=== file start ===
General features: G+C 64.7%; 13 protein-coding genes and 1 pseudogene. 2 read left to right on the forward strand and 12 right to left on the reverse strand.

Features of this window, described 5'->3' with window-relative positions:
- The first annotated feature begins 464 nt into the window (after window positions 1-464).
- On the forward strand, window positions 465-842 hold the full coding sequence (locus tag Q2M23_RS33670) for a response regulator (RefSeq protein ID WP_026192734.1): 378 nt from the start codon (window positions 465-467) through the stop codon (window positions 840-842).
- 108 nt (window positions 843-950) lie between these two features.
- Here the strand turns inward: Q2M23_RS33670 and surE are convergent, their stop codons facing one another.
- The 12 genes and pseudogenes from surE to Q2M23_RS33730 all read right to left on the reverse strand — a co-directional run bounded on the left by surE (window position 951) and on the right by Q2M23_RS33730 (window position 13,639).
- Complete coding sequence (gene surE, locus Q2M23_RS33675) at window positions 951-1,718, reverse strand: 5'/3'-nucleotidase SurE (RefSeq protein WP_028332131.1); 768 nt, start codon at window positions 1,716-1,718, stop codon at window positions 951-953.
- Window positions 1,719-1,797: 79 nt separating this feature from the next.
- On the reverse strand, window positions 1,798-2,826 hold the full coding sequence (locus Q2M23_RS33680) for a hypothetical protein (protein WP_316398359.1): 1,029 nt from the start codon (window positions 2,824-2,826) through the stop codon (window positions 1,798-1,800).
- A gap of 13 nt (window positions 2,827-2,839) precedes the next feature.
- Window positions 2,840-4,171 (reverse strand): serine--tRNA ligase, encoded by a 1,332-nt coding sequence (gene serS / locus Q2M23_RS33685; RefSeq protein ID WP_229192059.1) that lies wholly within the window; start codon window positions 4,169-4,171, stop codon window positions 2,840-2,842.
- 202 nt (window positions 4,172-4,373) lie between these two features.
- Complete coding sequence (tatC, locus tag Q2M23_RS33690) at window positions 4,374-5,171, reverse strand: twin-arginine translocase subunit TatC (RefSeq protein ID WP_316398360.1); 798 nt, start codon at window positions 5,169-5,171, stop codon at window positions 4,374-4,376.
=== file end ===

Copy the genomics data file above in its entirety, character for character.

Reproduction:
General features: G+C 64.7%; 13 protein-coding genes and 1 pseudogene. 2 read left to right on the forward strand and 12 right to left on the reverse strand.

Features of this window, described 5'->3' with window-relative positions:
- The first annotated feature begins 464 nt into the window (after window positions 1-464).
- On the forward strand, window positions 465-842 hold the full coding sequence (locus tag Q2M23_RS33670) for a response regulator (RefSeq protein ID WP_026192734.1): 378 nt from the start codon (window positions 465-467) through the stop codon (window positions 840-842).
- 108 nt (window positions 843-950) lie between these two features.
- Here the strand turns inward: Q2M23_RS33670 and surE are convergent, their stop codons facing one another.
- The 12 genes and pseudogenes from surE to Q2M23_RS33730 all read right to left on the reverse strand — a co-directional run bounded on the left by surE (window position 951) and on the right by Q2M23_RS33730 (window position 13,639).
- Complete coding sequence (gene surE, locus Q2M23_RS33675) at window positions 951-1,718, reverse strand: 5'/3'-nucleotidase SurE (RefSeq protein WP_028332131.1); 768 nt, start codon at window positions 1,716-1,718, stop codon at window positions 951-953.
- Window positions 1,719-1,797: 79 nt separating this feature from the next.
- On the reverse strand, window positions 1,798-2,826 hold the full coding sequence (locus Q2M23_RS33680) for a hypothetical protein (protein WP_316398359.1): 1,029 nt from the start codon (window positions 2,824-2,826) through the stop codon (window positions 1,798-1,800).
- A gap of 13 nt (window positions 2,827-2,839) precedes the next feature.
- Window positions 2,840-4,171 (reverse strand): serine--tRNA ligase, encoded by a 1,332-nt coding sequence (gene serS / locus Q2M23_RS33685; RefSeq protein ID WP_229192059.1) that lies wholly within the window; start codon window positions 4,169-4,171, stop codon window positions 2,840-2,842.
- 202 nt (window positions 4,172-4,373) lie between these two features.
- Complete coding sequence (tatC, locus tag Q2M23_RS33690) at window positions 4,374-5,171, reverse strand: twin-arginine translocase subunit TatC (RefSeq protein ID WP_316398360.1); 798 nt, start codon at window positions 5,169-5,171, stop codon at window positions 4,374-4,376.